The wave of tree deaths has not been as intense in Mendocino County, but it’s still taken a toll, with some 330,000 dead trees recorded during Forest Service aerial surveys since 2010, according to Cal Fire. The highest count was in 2015, with 133,000 trees.

PG&E, which normally prunes or removes some 1.2 million trees annually, removed an extra 236,000 dead and dying trees from its right of ways statewide in 2016, Paulo said.

Of those, about 6,200 were in Mendocino County, she said. This year, the company expects to remove or trim 200,000 trees statewide, including 3,200 in Mendocino County and 800 in Sonoma County.

“It’s a critical need out there,” Paulo said.

Other agencies, including Cal Fire, the U.S. Forest Service and Caltrans also are working on removing dead trees and brush to reduce fire hazards.

From the air, the local surveys for PG&E start with Rowe noting a dead or dying tree. Michael then clicks the button on her GPS device, pinpointing the spot and jots the information on a pad of paper. Later, ground crews — after notifying the landowner — will examine the tree up close to decide whether it should be cut or trimmed.

Needles from dead trees add extra fuel for fires in areas already at risk from the bumper crop of grasses and brush generated by heavy winter and spring rains.

“We’re anticipating that it’s going to be a very busy fire season,” Williams said.

In Mendocino and Sonoma counties, many of the tree deaths have only partial ties to the drought.

Sonoma County’s predominant problem is with sudden oak death syndrome, which actually was deterred by the drought because its pathogen is a water-loving mold. The rain is expected to bring a new surge of the disease, said Greg Giusti, a forest specialist with the UC Cooperative Extension.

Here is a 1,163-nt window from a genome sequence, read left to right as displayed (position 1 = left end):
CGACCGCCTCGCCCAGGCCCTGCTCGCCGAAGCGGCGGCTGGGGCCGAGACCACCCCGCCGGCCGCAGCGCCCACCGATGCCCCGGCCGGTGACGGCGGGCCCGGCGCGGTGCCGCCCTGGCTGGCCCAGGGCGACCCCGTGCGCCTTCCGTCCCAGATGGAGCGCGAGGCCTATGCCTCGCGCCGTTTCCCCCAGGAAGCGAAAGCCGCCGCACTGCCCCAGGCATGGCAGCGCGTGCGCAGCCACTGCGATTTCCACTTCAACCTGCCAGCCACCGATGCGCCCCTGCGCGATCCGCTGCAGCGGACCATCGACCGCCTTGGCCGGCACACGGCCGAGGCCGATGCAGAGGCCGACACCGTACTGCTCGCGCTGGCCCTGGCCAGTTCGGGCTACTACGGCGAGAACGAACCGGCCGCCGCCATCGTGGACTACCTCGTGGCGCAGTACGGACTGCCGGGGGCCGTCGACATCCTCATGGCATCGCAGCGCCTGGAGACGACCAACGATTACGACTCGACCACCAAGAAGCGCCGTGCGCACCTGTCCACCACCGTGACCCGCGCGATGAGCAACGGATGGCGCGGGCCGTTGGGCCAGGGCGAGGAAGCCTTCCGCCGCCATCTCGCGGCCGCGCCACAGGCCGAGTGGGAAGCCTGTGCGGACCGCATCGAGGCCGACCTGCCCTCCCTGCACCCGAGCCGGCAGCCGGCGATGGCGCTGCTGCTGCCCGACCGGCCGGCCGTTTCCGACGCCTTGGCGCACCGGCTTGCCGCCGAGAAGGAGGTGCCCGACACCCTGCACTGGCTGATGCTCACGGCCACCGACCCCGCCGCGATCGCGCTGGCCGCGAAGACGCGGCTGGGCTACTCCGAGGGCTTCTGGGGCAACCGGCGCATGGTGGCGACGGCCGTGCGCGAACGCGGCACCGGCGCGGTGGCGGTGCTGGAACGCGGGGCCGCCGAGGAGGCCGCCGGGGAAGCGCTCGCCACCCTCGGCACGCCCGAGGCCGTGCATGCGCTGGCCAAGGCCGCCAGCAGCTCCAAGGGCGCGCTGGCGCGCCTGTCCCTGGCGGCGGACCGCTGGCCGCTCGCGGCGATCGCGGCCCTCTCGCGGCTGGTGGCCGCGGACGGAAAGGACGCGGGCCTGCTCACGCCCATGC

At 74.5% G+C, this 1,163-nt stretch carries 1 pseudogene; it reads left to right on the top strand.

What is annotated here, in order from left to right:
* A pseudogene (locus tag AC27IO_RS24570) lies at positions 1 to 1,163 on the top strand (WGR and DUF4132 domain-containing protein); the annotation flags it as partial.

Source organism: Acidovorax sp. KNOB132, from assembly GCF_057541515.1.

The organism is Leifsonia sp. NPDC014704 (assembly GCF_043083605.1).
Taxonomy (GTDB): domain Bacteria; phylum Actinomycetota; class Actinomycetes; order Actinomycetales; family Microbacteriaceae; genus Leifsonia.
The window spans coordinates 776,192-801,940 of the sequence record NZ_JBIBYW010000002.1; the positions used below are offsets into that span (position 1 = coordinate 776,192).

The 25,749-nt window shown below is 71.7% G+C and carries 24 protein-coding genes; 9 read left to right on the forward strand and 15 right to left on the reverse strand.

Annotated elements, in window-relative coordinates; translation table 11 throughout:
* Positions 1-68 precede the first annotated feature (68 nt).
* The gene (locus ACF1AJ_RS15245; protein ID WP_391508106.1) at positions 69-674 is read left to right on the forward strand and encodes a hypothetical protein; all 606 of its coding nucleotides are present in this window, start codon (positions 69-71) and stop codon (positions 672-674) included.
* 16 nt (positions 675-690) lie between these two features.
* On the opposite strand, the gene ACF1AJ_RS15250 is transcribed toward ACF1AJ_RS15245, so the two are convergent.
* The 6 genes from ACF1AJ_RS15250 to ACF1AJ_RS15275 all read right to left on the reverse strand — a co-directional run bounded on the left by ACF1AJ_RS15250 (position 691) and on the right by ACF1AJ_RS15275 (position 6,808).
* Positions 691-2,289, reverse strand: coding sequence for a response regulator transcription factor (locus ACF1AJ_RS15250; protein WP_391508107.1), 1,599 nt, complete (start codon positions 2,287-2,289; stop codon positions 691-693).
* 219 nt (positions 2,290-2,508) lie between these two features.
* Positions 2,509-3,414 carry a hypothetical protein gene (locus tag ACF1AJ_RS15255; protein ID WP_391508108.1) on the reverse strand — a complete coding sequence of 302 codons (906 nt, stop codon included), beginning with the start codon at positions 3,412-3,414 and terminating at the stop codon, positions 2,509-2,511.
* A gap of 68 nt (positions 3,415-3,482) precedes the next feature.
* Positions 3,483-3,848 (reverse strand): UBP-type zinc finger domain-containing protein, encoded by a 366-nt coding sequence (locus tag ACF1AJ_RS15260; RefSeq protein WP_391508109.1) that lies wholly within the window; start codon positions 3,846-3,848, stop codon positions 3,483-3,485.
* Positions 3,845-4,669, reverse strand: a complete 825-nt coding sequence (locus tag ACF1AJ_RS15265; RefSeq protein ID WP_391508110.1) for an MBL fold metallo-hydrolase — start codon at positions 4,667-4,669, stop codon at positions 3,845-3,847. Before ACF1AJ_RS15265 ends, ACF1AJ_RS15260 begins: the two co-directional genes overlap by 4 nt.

On the Mendocino Coast, bishop pines also are dying in large numbers, he said. The cause is a combination of old age — they’re 80 to 90 years old and at the end of their lives — beetles and fire suppression, Giusti said.

Bishop pine require fire to open their seed-bearing cones, he said. Prescribed burning might help, but too many people now live in wooded coastal zones, so it’s unlikely that will happen on a large scale. The trees also have been attacked by beetles, many generated by Monterey pine, a shorter-lived, introduced species.

“PG&E is worried about these trees,” Giusti said, noting bishop pine can grow to 90 feet tall and could easily fall into power lines when they die.

Between Boonville and Ukiah this week, the dead trees spotted by the PG&E crew included a variety of pine, fir and oak trees.

“Chelsea, we have a pine here that looks pretty bad,” Rowe said.

“Got it,” Michael said.

You can reach Staff Writer Glenda Anderson at 707-462-6473 or glenda.anderson@pressdemocrat.com. On Twitter @MendoReporter.